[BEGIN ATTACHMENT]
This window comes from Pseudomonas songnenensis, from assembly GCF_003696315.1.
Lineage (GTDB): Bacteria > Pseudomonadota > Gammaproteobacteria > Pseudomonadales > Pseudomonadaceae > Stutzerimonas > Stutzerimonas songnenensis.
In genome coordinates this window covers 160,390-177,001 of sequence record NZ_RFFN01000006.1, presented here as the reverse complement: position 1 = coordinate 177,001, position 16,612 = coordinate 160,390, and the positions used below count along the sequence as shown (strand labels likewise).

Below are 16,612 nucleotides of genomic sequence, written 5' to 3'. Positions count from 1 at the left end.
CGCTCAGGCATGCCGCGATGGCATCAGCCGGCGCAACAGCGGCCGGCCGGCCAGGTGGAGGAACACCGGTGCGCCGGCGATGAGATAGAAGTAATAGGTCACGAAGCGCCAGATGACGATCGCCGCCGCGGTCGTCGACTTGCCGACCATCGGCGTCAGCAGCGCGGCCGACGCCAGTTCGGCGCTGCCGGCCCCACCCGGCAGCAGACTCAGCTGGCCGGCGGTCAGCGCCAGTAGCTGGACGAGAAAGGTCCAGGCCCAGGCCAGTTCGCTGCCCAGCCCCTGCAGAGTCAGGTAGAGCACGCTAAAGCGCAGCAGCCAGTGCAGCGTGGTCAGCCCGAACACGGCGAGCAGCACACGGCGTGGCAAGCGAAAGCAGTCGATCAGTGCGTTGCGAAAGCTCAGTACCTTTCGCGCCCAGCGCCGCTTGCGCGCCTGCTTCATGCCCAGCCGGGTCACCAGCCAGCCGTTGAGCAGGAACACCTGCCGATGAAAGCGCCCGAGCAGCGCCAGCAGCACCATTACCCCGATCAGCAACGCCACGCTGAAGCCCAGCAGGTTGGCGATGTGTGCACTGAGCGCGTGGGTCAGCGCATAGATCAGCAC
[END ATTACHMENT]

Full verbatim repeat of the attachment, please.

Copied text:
This window comes from Pseudomonas songnenensis, from assembly GCF_003696315.1.
Lineage (GTDB): Bacteria > Pseudomonadota > Gammaproteobacteria > Pseudomonadales > Pseudomonadaceae > Stutzerimonas > Stutzerimonas songnenensis.
In genome coordinates this window covers 160,390-177,001 of sequence record NZ_RFFN01000006.1, presented here as the reverse complement: position 1 = coordinate 177,001, position 16,612 = coordinate 160,390, and the positions used below count along the sequence as shown (strand labels likewise).

Below are 16,612 nucleotides of genomic sequence, written 5' to 3'. Positions count from 1 at the left end.
CGCTCAGGCATGCCGCGATGGCATCAGCCGGCGCAACAGCGGCCGGCCGGCCAGGTGGAGGAACACCGGTGCGCCGGCGATGAGATAGAAGTAATAGGTCACGAAGCGCCAGATGACGATCGCCGCCGCGGTCGTCGACTTGCCGACCATCGGCGTCAGCAGCGCGGCCGACGCCAGTTCGGCGCTGCCGGCCCCACCCGGCAGCAGACTCAGCTGGCCGGCGGTCAGCGCCAGTAGCTGGACGAGAAAGGTCCAGGCCCAGGCCAGTTCGCTGCCCAGCCCCTGCAGAGTCAGGTAGAGCACGCTAAAGCGCAGCAGCCAGTGCAGCGTGGTCAGCCCGAACACGGCGAGCAGCACACGGCGTGGCAAGCGAAAGCAGTCGATCAGTGCGTTGCGAAAGCTCAGTACCTTTCGCGCCCAGCGCCGCTTGCGCGCCTGCTTCATGCCCAGCCGGGTCACCAGCCAGCCGTTGAGCAGGAACACCTGCCGATGAAAGCGCCCGAGCAGCGCCAGCAGCACCATTACCCCGATCAGCAACGCCACGCTGAAGCCCAGCAGGTTGGCGATGTGTGCACTGAGCGCGTGGGTCAGCGCATAGATCAGCAC